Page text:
Public Opinion in Europe: Bearing the Burden of Support for Ukraine
It could have been a potentially different story among America’s allies in Europe, where dependence on Russian natural gas and an understandable desire to avoid conflict might have led to an erosion in support for Ukraine. According to the Eurobarometer poll carried out in July, most Europeans are satisfied with the way the European Union and their own national governments have responded to Russia’s invasion of Ukraine. Majorities back financial support and military aid to Kyiv as well as sanctions against Moscow.
There are degrees of support across nations in Europe, of course: 91 percent of Danes, for instance, endorse the financing and supply of military equipment to Ukraine versus just a third of Bulgarians. But by and large, majorities across Europe members back military aid to Ukraine. There’s even less disagreement over sanctions against Russia and purely financial assistance to Ukraine, with only two nations – Bulgaria and Cyprus – expressing less than majority support for these measures. What’s more, strong majorities in Europe say the EU should reduce its dependence on Russian energy.
These results are all the more noteworthy given that 88 percent of Europeans say that the war in Ukraine has had “serious economic consequences” for their own countries. A further 62 percent say the war has had “serious financial consequences” for themselves personally. Though there’s no direct question gauging the willingness of Europeans to support Ukraine in the face of continued economic costs, these results indicate that there’s not too much weariness with the war among America’s allies in Europe.
A Rough Fall and Winter Ahead
While there’s currently solid support for Ukraine’s war effort on both sides of the Atlantic, matters could change over the next six months – especially in Europe, where Sweden and Italy both have national elections scheduled for later this month. Polling indicates that little will change in Sweden, but in Italy the nationalist right looks set to win an even greater share of the vote than it did in 2018 – possibly even a majority. That would be a gift to Putin, with major Italian populist figures and right-wing factions singing his praises in the past and questioning sanctions against Moscow in the present. It’s not clear that a right-wing Italian government would replicate, say, the illiberal Hungarian leader Viktor Orban’s sympathies toward Moscow, but it’s not clear that it wouldn’t emulate Budapest’s policy either.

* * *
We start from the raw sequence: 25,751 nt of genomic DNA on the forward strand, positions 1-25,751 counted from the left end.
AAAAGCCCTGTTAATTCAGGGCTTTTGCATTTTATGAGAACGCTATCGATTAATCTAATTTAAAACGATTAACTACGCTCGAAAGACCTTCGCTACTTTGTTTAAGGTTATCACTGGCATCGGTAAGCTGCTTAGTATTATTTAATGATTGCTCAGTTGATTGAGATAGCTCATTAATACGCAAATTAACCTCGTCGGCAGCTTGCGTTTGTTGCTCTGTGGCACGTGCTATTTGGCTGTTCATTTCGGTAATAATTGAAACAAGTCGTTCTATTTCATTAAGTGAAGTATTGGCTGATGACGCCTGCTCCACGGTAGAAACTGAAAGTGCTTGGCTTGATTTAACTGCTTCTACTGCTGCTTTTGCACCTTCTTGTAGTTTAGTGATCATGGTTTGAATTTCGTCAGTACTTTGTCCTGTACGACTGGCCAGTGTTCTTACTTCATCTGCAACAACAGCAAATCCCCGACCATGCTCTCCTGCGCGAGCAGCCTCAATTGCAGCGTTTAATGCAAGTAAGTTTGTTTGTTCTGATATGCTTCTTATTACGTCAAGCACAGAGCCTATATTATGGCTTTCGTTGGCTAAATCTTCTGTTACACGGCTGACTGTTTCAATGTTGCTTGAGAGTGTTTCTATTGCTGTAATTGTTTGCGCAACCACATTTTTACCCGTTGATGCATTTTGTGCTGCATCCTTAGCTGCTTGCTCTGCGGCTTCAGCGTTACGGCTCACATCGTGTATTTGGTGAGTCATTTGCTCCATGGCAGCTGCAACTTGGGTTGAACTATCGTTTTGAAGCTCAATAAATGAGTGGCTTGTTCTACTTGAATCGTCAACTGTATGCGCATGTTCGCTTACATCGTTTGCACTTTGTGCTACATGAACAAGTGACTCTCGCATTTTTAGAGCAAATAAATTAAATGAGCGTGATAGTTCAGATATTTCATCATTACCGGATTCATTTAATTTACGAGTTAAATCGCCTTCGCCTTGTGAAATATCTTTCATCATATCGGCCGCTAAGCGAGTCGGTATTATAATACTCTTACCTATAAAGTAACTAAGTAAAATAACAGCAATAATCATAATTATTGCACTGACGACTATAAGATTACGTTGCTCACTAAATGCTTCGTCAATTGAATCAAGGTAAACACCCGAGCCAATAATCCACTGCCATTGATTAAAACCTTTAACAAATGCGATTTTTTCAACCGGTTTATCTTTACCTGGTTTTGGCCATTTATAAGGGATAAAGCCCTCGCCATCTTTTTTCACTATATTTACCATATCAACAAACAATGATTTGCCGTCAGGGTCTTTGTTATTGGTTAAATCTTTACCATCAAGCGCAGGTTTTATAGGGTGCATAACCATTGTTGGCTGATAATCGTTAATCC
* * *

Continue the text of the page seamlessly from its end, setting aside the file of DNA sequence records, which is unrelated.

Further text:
More worrying is the potential for high natural gas prices to disrupt European politics this winter. It seems clear that Putin is counting on high energy costs to coerce European governments into curtailing their support for Ukraine; a year ago, Moscow stood accused of manipulating Europe’s gas supply. European natural gas prices jumped 30 percent on Monday, for instance, after Russia’s state-controlled energy company Gazprom announced it would shut off the Nord Stream gas pipeline indefinitely. Gas prices remain below their August peak, however, and European governments are taking steps to avert a worst-case energy scenario. Sweden and Finland have propped up their energy sectors with tens of billions of dollars in guarantees, while Germany has announced that it will keep open two of three nuclear power plants previously scheduled for decommissioning – at least through the winter. French President Emmanuel Macron announced a national energy conservation campaign, two months after re-nationalizing France’s national energy provider.